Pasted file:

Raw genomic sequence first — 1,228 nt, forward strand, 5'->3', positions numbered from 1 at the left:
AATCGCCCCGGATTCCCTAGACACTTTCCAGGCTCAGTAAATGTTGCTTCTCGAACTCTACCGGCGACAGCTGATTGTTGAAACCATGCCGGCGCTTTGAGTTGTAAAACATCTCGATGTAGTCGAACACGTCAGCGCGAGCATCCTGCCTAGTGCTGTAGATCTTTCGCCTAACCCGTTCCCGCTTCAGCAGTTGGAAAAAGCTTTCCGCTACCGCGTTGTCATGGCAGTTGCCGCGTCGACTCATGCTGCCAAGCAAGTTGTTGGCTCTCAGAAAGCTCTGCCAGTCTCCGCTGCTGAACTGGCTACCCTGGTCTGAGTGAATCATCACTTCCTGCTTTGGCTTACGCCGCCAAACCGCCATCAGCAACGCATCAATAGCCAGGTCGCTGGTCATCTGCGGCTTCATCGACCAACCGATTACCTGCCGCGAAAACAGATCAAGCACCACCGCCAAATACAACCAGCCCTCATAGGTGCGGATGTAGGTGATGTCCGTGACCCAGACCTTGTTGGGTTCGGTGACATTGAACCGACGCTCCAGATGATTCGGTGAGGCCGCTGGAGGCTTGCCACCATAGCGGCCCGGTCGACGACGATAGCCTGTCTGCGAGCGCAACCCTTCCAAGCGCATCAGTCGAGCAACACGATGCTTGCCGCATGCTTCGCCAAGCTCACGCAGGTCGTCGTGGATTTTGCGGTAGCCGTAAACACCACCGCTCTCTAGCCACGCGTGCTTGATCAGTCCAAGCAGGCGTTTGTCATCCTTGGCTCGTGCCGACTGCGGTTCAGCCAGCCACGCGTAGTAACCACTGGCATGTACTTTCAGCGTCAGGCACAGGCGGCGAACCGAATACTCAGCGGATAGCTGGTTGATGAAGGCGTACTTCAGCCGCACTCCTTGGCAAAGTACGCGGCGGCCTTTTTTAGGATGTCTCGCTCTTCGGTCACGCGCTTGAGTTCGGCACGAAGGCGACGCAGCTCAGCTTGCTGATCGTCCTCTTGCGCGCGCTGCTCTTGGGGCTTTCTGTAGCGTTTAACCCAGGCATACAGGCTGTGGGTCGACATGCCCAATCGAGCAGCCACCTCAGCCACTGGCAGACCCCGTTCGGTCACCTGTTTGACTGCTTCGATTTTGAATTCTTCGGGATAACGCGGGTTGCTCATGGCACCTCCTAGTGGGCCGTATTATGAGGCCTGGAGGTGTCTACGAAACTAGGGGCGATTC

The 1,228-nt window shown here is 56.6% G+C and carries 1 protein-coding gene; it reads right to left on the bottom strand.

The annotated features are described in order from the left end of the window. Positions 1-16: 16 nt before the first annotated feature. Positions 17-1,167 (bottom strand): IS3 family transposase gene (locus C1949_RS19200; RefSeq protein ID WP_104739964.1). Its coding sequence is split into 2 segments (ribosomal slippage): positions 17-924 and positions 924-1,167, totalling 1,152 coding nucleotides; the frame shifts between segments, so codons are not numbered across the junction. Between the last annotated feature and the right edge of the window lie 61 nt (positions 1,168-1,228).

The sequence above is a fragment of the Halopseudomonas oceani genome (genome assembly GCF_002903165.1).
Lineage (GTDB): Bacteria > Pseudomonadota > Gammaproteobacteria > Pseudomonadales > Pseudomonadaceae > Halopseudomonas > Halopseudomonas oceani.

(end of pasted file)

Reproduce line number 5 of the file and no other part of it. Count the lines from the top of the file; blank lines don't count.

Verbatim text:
The sequence above is a fragment of the Halopseudomonas oceani genome (genome assembly GCF_002903165.1).